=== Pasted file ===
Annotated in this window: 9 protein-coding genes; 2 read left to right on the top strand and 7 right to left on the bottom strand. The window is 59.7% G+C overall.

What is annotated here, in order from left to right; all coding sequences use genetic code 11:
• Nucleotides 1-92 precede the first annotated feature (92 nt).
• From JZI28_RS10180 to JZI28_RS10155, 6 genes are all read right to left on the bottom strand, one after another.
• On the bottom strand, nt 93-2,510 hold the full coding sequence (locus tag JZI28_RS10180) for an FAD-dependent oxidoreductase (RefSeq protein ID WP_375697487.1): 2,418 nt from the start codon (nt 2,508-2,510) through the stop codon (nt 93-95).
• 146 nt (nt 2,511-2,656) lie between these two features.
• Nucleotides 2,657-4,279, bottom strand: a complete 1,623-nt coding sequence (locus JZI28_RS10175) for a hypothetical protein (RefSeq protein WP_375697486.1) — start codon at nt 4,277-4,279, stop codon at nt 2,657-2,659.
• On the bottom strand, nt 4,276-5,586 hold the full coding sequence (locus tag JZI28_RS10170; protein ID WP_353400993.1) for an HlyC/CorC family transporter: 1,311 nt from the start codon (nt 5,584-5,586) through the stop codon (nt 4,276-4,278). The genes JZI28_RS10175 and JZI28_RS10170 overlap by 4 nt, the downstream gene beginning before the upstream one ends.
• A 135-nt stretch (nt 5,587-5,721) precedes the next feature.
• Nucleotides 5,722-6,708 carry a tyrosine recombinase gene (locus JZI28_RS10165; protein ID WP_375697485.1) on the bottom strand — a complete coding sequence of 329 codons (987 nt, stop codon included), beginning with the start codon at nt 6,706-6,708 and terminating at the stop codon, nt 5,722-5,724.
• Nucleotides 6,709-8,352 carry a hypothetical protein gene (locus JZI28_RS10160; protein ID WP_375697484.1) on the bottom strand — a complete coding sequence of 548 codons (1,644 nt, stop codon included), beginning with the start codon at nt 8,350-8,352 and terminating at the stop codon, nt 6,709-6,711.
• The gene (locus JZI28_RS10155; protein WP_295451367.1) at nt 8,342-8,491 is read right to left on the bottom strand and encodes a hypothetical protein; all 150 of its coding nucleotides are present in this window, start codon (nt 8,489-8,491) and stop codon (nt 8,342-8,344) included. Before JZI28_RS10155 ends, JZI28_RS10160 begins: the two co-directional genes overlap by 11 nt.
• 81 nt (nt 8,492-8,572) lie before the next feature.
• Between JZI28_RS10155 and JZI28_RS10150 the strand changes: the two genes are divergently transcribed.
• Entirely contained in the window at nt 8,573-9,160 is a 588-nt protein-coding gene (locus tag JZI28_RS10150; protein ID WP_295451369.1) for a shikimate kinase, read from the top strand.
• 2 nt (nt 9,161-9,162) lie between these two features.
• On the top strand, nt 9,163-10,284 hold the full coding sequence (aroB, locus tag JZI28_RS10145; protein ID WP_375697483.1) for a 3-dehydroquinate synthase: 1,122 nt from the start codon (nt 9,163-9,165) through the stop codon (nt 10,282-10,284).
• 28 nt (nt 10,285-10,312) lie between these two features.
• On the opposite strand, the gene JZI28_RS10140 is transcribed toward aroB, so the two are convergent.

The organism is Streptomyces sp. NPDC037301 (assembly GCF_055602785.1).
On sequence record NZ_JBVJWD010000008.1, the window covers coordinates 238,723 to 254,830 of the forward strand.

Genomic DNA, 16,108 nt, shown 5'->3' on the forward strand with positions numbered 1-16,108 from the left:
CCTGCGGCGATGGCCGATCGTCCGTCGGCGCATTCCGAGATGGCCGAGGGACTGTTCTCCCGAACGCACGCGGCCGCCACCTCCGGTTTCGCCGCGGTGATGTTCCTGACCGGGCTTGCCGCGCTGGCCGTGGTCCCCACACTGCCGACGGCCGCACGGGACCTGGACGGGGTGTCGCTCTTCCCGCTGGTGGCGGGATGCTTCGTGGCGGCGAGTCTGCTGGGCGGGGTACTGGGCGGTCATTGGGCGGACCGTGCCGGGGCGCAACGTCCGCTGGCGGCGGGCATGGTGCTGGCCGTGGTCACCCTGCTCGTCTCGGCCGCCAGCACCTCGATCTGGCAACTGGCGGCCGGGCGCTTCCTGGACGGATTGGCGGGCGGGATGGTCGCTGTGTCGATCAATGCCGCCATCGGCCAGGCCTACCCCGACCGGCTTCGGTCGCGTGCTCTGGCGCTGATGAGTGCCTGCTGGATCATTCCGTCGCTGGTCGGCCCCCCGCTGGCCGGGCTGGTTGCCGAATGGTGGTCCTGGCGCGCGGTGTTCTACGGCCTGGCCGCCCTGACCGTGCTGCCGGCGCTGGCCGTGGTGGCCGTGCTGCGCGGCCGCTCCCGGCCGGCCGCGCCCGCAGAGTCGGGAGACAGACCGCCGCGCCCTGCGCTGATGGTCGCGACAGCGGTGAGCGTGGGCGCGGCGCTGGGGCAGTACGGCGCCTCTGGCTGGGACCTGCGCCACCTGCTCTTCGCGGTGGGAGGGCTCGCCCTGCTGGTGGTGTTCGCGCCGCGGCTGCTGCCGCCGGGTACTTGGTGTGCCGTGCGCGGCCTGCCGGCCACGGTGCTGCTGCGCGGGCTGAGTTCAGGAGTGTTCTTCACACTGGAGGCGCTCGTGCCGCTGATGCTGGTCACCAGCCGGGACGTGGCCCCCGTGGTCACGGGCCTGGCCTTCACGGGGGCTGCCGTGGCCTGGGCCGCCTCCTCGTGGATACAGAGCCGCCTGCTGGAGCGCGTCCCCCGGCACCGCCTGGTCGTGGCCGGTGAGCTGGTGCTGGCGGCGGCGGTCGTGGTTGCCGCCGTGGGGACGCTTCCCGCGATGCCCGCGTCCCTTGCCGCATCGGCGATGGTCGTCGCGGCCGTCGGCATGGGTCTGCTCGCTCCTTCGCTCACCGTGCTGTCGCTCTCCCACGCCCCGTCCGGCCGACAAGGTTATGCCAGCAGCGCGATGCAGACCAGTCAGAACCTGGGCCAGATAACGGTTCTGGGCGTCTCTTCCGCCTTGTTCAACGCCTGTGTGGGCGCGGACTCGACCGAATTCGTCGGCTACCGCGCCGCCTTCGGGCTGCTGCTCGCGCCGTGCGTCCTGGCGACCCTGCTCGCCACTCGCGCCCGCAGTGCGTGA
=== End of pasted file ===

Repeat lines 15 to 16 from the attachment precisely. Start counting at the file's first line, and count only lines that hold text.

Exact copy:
• Entirely contained in the window at nt 8,573-9,160 is a 588-nt protein-coding gene (locus tag JZI28_RS10150; protein ID WP_295451369.1) for a shikimate kinase, read from the top strand.
• 2 nt (nt 9,161-9,162) lie between these two features.